Balling as a defence mechanism for snakes


Raymond Hoser

488 Park Road

Park Orchards, Victoria, 3114, Australia.


First published in hard copy in Boydii (Journal of the Herpetological Society of Queensland), Spring 2005.


"Balling" is a defensive mechanism for snakes. This paper identifies (with examples) three uses, namely, 1/ To present a shield from a predator, which to date is the most widely noted use of this tactic. 2/ To escape a predator, either by rolling or avoiding detection due to shape of the ball, or 3/ To retain heat in extremely cold or rapidly cooling conditions.


Coiling in a ball is a common trait seen in snakes. However until now there has been little thought as to why snakes do it, save for to hide vulnerable parts from potential predators.

Presented here are examples of balling behavior seen in Australian elapid snakes.


In 1996, I photographed an adult "whip snake" of the species Suta dwyeri from north of Windsor, NSW.

Upon removing the snake from a plastic container, it coiled itself into a tight ball in which it hid it's head.

This response is common to snakes from this and similar genera and I have observed it numerous times.

The only known reason for this behavior is to shield the most vulnerable parts (the head) from predators.

I have also observed balling in the same situations in Antaresia stimsoni (see photo in Hoser 1989) and young Diamond Pythons (Morelia spilota).


In August 2003, I was raking leaves under an acacia tree at Tiddy Widdy Beach, Ardrossan, South Australia.

As I raked leaves a balled up Death Adder (Acanthophis antarcticus) rolled past my body.

At first I didn't notice the snake as it rolled like an inanimate object (the snake was tough and rigid) and it was of similar colour and consistency to the other leaves and vegetation being raked. In hindsight I was lucky that the snake was actually detected by myself.

At the time the air temperature was cold (10C) and it is true that the snake may have also been tightly coiled to retain heat.

Noting this possibility, the snake was then gently poked and rolled around with a stick and it became evident that the snake chose not to respond to the poking. In other words it appeared to be deliberately playing dead or similar.

Once forcibly grabbed, the snake immediately outstretched itself and tried to squirm free and it's relatively rapid movement implied that the prior rigidity was not a result of it being cold at the time (as in the snake was not being held stiff and immobilized due to severe cold).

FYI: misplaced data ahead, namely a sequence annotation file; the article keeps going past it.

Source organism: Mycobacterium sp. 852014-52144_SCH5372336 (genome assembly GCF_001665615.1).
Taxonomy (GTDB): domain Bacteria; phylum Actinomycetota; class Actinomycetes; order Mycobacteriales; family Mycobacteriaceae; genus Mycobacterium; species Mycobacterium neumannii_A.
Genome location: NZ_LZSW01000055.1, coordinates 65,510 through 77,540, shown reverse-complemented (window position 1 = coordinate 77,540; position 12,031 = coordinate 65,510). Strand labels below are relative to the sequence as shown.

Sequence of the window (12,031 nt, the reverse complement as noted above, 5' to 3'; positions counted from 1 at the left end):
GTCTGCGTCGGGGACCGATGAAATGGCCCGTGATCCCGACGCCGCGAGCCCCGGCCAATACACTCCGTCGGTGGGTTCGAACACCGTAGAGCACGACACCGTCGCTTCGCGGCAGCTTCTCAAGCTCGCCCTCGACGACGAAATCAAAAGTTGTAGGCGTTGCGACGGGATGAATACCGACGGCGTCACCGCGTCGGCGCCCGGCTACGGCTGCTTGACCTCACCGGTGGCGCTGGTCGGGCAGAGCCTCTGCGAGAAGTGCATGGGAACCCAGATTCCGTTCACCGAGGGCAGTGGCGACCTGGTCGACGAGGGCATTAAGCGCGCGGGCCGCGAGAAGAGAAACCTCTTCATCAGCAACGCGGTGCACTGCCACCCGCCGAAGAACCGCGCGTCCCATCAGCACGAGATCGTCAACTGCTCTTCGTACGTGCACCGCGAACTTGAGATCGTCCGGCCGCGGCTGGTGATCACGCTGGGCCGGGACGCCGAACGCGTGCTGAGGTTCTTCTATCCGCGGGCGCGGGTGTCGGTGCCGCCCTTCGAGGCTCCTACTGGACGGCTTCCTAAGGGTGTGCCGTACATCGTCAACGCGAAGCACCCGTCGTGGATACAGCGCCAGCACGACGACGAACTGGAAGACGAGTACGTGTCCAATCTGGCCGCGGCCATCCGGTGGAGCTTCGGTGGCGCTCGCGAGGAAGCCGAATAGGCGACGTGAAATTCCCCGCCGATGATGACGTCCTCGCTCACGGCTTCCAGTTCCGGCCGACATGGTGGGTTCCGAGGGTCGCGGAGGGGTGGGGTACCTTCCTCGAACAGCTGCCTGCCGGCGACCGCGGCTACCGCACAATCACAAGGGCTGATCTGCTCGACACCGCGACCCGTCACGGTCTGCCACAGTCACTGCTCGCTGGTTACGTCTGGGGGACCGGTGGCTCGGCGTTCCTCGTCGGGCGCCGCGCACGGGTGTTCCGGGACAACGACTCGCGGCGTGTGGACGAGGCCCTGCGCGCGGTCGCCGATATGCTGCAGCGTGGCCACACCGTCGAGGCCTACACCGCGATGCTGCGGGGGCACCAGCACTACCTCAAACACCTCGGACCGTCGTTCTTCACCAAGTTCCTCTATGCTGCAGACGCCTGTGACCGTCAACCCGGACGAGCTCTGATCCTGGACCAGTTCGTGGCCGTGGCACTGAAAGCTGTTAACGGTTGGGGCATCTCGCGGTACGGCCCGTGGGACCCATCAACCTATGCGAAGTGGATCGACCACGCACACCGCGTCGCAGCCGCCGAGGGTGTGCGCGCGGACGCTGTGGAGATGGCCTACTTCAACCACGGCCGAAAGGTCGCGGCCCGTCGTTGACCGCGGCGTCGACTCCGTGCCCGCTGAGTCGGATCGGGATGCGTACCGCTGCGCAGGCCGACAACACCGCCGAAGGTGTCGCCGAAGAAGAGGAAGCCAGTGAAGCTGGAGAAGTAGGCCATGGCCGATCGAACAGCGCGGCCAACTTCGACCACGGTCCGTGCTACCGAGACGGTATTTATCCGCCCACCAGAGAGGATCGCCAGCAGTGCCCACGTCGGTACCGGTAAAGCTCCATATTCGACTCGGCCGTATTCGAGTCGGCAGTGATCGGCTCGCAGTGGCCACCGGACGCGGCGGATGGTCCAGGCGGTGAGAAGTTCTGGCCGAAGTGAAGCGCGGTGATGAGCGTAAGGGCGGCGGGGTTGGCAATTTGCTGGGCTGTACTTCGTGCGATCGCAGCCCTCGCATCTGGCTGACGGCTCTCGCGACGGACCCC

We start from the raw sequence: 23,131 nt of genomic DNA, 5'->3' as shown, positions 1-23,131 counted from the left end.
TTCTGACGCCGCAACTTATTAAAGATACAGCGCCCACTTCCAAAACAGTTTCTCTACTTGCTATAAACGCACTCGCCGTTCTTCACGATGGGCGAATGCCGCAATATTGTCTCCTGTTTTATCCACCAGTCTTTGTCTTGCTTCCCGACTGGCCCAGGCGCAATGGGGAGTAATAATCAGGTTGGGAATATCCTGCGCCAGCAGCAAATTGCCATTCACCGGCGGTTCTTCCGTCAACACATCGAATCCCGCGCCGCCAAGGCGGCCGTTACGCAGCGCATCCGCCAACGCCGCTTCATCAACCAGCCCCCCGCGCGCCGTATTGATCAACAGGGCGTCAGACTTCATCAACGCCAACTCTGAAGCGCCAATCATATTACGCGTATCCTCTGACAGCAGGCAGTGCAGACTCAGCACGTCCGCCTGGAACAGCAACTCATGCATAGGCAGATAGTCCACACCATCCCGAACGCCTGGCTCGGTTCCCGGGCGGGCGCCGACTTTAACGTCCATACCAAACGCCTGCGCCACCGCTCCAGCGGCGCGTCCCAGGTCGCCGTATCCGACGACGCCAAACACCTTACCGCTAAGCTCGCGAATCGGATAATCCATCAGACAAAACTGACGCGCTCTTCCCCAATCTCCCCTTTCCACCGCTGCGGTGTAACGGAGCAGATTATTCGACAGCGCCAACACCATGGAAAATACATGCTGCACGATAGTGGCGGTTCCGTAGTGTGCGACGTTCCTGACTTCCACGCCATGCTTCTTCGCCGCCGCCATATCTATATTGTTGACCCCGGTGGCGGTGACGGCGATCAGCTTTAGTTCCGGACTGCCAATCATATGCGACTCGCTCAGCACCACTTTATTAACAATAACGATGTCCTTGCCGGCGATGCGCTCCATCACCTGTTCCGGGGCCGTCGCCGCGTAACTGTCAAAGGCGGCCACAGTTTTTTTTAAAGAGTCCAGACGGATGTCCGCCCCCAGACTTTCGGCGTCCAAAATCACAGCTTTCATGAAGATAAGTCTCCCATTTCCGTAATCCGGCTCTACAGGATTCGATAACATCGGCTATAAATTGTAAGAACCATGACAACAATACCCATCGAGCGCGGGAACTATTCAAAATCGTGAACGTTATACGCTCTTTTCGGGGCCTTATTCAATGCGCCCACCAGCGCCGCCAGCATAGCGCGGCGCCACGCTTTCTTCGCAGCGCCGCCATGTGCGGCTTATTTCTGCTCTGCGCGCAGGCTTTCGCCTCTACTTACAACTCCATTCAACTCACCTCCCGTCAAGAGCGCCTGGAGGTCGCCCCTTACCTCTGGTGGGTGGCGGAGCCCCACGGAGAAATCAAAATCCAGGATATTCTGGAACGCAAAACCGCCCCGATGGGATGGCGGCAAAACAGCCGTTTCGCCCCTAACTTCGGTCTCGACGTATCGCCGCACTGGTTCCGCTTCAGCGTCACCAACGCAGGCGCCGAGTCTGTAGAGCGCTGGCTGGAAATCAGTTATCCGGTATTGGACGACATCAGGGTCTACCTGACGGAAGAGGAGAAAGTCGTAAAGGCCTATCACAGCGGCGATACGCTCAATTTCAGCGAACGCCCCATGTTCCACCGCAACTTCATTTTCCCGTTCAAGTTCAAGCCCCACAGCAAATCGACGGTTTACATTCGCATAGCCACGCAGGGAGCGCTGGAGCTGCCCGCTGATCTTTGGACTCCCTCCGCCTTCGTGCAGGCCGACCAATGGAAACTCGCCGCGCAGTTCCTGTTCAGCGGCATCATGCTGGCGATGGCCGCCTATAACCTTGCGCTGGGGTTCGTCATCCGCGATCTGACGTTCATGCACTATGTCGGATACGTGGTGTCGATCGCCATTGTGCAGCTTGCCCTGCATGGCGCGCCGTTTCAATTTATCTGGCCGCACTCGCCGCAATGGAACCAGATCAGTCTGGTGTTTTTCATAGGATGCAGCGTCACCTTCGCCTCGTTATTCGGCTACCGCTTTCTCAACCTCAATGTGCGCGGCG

In terms of balling being a defence, it is easy to see how it'd favor the snake.

If it's area was being raked by a large predatory bird (e.g. Emu) in search of small animals for food, it'd be to the snake's advantage to pretend to be a ball or lump of material, rather than to present as a small snake or "worm" which would be welcomed by the bird as food.

Hence the snake could literally roll-away as it is raked and wait until the bird or other digging animal has left the area before it unballs itself to move away.

This theory works in well with the underlying view that snakes prefer to be not seen rather than having to snap, bluff or bite other animals in order to avoid attack or predation.

To retain heat in extremely cold or rapidly cooling conditions

This reason to ball has only been seen by me in artificial situations such as when a snake is placed in a container in the fridge or freezer.

The snake balls itself in order to reduce the heat loss that would otherwise be more rapid if the snake were to remain outstretched.

This is noticed when placing active snakes in a plastic container and then into a fridge or freezer.

When placing snakes of several taxa in a fridge, including Tiger Snakes (Notechis scutatus), Eastern Brown Snakes (Pseudonaja textilis) and Red-bellied Black Snakes (Pseudechis porphyriacus), these snakes have tended to ball up in order to avoid the cooling.

This they do as soon as the snakes realise that they cannot escape the container and when the cool air affects them.

On relatively unusual occasions when snakes do not ball, they will move about their container in order to find an escape route, which is the only other defence they have against extreme cold.

While cooling in the wild state may not be as fast as seen by placing a snake in a fridge or freezer, there is no doubt that similar environmental temperatures may occur and that snakes would sometimes either get caught in them, or seek to avoid their most severe consequences.

Hence the adaptation of balling to retain heat appears to be one that would also be seen in wild snakes. This also explains why in cooler weather, snakes found under cover tend to be tightly coiled and may sometimes aggregate.


Hoser, R. T. 1989. Australian Reptiles and Frogs. Pierson and Co., Sydney, NSW, Australia:238 pp.

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